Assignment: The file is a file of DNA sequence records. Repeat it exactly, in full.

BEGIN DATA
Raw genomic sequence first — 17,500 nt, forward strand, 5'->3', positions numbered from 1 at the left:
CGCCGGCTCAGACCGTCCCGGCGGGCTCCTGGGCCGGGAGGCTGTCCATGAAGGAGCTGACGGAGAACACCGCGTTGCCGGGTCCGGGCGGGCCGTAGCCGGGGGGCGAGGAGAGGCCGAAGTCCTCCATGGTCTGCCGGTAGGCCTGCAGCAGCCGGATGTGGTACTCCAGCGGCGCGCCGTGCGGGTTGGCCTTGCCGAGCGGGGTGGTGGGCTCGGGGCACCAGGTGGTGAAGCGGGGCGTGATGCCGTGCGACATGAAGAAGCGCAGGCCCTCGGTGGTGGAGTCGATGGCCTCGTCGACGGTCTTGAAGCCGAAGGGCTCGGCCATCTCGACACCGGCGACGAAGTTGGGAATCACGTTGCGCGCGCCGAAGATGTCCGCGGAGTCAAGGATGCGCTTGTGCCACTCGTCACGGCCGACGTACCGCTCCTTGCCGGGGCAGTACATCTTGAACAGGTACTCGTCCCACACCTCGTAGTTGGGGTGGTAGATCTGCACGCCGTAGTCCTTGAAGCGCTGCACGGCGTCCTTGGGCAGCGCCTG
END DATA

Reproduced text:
Raw genomic sequence first — 17,500 nt, forward strand, 5'->3', positions numbered from 1 at the left:
CGCCGGCTCAGACCGTCCCGGCGGGCTCCTGGGCCGGGAGGCTGTCCATGAAGGAGCTGACGGAGAACACCGCGTTGCCGGGTCCGGGCGGGCCGTAGCCGGGGGGCGAGGAGAGGCCGAAGTCCTCCATGGTCTGCCGGTAGGCCTGCAGCAGCCGGATGTGGTACTCCAGCGGCGCGCCGTGCGGGTTGGCCTTGCCGAGCGGGGTGGTGGGCTCGGGGCACCAGGTGGTGAAGCGGGGCGTGATGCCGTGCGACATGAAGAAGCGCAGGCCCTCGGTGGTGGAGTCGATGGCCTCGTCGACGGTCTTGAAGCCGAAGGGCTCGGCCATCTCGACACCGGCGACGAAGTTGGGAATCACGTTGCGCGCGCCGAAGATGTCCGCGGAGTCAAGGATGCGCTTGTGCCACTCGTCACGGCCGACGTACCGCTCCTTGCCGGGGCAGTACATCTTGAACAGGTACTCGTCCCACACCTCGTAGTTGGGGTGGTAGATCTGCACGCCGTAGTCCTTGAAGCGCTGCACGGCGTCCTTGGGCAGCGCCTG